Breast Reconstruction Specialist Dr. Constance M Chen explains what’s involved in recreating a nipple for mastectomy patients
— Dr. Constance M Chen
NEW YORK, NY, UNITED STATES, April 11, 2023/EINPresswire.com/ — The objective of breast reconstruction after a mastectomy is to recreate new breasts to help a patient feel whole and normal after surgery. The traditional mastectomy resects the nipple-areola complex and leaves a woman with a straight line scar across her chest. New mastectomy techniques preserve the nipple-areolar complex so that no nipple reconstruction is needed. Nipple-sparing mastectomies allow a better aesthetic result because the entire skin envelope of the breast is preserved. Not all breast surgeons are trained to perform nipple-sparing mastectomies, however. When the nipple-areola complex is resected, it is possible to reconstruct the nipple and the areola as part of the breast reconstruction.
One common method of nipple reconstruction is to use the remaining breast skin after a mastectomy. A portion of the breast skin is folded and reshaped to form a new nipple. After the reconstructed nipple heals, the new nipple and surrounding skin is tattooed for color. In some cases, there is not enough healthy skin after a mastectomy to create a new nipple. In these instances, a skin graft may be used from another site, usually the groin. The skin graft is then folded and reshaped to create a new nipple. The new nipple from the groin can also be tattooed for color. For those women who undergo a unilateral mastectomy and have a large natural nipple on the remaining breast, it is possible to undergo a nipple-sharing technique. With nipple sharing, a portion of the native nipple is resected from the remaining breast, and the portion of the native nipple is transferred grafted onto the reconstructed breast.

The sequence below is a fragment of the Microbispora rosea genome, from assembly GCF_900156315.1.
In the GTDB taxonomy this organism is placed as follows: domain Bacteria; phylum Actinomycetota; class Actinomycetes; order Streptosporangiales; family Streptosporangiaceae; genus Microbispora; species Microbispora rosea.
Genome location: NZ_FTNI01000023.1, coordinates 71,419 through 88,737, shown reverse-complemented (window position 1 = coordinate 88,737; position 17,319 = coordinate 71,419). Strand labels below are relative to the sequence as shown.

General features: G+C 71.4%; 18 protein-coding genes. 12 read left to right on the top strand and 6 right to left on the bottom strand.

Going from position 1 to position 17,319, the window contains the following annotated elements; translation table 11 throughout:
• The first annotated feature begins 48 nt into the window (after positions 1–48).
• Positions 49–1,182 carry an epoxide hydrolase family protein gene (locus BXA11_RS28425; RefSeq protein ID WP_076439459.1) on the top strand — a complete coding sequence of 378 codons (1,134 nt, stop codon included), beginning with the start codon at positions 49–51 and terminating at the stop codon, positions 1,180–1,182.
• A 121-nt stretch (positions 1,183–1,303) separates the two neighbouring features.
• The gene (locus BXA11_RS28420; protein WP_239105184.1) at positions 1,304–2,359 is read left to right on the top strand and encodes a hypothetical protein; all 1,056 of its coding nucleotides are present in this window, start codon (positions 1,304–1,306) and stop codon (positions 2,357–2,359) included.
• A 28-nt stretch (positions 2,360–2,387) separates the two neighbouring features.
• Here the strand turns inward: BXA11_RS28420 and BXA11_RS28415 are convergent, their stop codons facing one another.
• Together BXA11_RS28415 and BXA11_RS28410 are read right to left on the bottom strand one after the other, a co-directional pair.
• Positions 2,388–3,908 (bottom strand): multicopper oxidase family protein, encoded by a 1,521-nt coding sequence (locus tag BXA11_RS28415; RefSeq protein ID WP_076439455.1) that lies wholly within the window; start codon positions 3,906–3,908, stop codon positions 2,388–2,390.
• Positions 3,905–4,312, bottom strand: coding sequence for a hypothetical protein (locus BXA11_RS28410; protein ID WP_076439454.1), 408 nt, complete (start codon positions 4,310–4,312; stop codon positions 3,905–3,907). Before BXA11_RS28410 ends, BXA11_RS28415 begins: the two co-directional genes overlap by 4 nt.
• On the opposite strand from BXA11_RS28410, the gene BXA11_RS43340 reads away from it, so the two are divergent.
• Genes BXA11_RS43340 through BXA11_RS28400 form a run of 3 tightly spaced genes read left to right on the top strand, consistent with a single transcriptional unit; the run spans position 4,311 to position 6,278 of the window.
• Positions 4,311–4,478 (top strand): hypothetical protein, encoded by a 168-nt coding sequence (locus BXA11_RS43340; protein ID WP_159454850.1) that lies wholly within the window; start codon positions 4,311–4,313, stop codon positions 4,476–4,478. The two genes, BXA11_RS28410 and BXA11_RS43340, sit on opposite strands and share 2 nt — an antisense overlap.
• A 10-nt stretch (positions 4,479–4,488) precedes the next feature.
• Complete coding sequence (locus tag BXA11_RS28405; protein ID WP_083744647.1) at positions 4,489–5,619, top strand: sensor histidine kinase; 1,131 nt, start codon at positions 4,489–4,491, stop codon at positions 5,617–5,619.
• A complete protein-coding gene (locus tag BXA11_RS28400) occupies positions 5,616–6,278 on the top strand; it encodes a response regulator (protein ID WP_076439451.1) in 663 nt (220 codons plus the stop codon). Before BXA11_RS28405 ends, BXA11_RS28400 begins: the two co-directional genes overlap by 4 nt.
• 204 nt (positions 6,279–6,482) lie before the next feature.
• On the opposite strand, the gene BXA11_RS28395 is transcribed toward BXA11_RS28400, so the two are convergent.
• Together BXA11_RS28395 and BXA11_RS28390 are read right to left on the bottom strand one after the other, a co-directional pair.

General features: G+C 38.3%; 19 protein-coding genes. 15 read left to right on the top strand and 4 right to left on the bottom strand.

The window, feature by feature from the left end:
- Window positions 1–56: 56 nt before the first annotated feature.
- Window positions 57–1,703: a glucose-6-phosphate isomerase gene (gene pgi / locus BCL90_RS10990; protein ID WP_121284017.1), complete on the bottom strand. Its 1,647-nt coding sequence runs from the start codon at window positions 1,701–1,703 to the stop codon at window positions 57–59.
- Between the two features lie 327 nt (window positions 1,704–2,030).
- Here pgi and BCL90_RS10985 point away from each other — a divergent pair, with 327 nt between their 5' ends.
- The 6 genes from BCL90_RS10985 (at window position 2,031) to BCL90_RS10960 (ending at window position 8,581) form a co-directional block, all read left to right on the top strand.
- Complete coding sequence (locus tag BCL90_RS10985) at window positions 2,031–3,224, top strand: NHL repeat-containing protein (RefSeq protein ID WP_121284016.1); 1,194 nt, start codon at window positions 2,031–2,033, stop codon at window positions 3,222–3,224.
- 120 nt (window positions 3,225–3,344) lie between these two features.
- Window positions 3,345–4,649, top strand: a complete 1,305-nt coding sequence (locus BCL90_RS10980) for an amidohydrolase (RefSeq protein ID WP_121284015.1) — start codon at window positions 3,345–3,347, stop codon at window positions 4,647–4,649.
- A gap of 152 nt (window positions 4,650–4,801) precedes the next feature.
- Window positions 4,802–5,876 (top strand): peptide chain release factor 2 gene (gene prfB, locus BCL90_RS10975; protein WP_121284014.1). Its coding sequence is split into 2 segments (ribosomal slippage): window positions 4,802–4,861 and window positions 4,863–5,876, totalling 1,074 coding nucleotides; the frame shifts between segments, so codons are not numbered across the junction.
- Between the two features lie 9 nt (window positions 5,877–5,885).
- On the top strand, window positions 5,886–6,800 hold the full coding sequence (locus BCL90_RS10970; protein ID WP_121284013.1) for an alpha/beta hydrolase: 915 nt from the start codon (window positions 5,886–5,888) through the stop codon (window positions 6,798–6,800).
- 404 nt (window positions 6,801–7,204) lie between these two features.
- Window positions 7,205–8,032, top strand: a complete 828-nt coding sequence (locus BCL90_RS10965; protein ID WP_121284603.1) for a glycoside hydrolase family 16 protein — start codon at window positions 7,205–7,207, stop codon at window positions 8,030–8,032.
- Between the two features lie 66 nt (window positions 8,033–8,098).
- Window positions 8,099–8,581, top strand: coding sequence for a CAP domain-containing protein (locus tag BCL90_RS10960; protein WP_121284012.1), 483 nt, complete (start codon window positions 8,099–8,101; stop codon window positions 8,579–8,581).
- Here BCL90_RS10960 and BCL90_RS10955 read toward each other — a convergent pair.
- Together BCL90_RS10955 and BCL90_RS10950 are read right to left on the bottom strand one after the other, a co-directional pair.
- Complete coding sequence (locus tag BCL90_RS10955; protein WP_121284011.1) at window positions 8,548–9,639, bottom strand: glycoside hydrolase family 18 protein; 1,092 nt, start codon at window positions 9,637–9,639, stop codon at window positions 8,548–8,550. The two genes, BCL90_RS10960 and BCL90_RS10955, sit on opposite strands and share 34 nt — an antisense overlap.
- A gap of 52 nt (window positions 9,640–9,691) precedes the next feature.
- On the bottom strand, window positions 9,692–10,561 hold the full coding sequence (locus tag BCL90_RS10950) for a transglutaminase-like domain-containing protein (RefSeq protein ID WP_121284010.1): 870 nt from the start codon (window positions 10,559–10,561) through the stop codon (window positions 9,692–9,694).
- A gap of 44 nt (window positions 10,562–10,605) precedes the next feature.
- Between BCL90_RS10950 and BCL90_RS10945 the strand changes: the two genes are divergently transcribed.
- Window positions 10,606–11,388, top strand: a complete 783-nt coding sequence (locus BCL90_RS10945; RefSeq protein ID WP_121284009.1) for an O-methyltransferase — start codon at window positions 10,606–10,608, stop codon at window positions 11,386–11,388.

Regardless of the type of nipple reconstruction undertaken, the reconstructed nipple is dressed with antibiotic ointment to reduce infection and a special medicated gauze dressing is then placed into a protective shield, or “nipple house”, that remains in place for a week to allow for protected healing.
After the reconstructed nipple has healed, additional tattooing may be used to add or alter the color and create the areola. In some cases, women choose to skip nipple reconstruction altogether, and instead choose a 3D tattoo approach which uses ink to create the illusion of a natural nipple on the breast mound without any actual change in the contours of the breast mound.
Breast reconstruction helps many women feel whole again after mastectomy. For many women, nipple reconstruction is the final touch that helps them feel like their breasts are truly restored. Looking at a body that appears more familiar helps many women move on after breast cancer to live a healthy and confident life.
Constance M Chen, MD, is a board-certified plastic surgeon with a special expertise in the use of innovative natural techniques to optimize medical and cosmetic outcomes for women undergoing breast reconstruction. She is Clinical Assistant Professor of Surgery (Plastic Surgery) at Weill Cornell Medical College and Clinical Assistant Professor of Surgery (Plastic Surgery) at Tulane University School of Medicine. www.constancechenmd.com
Originally published at https://www.einpresswire.com/article/627162391/understanding-nipple-reconstruction-alternatives-after-a-mastectomy
The post Understanding Nipple Reconstruction Alternatives after a Mastectomy first appeared on Beauty Ring Magazine.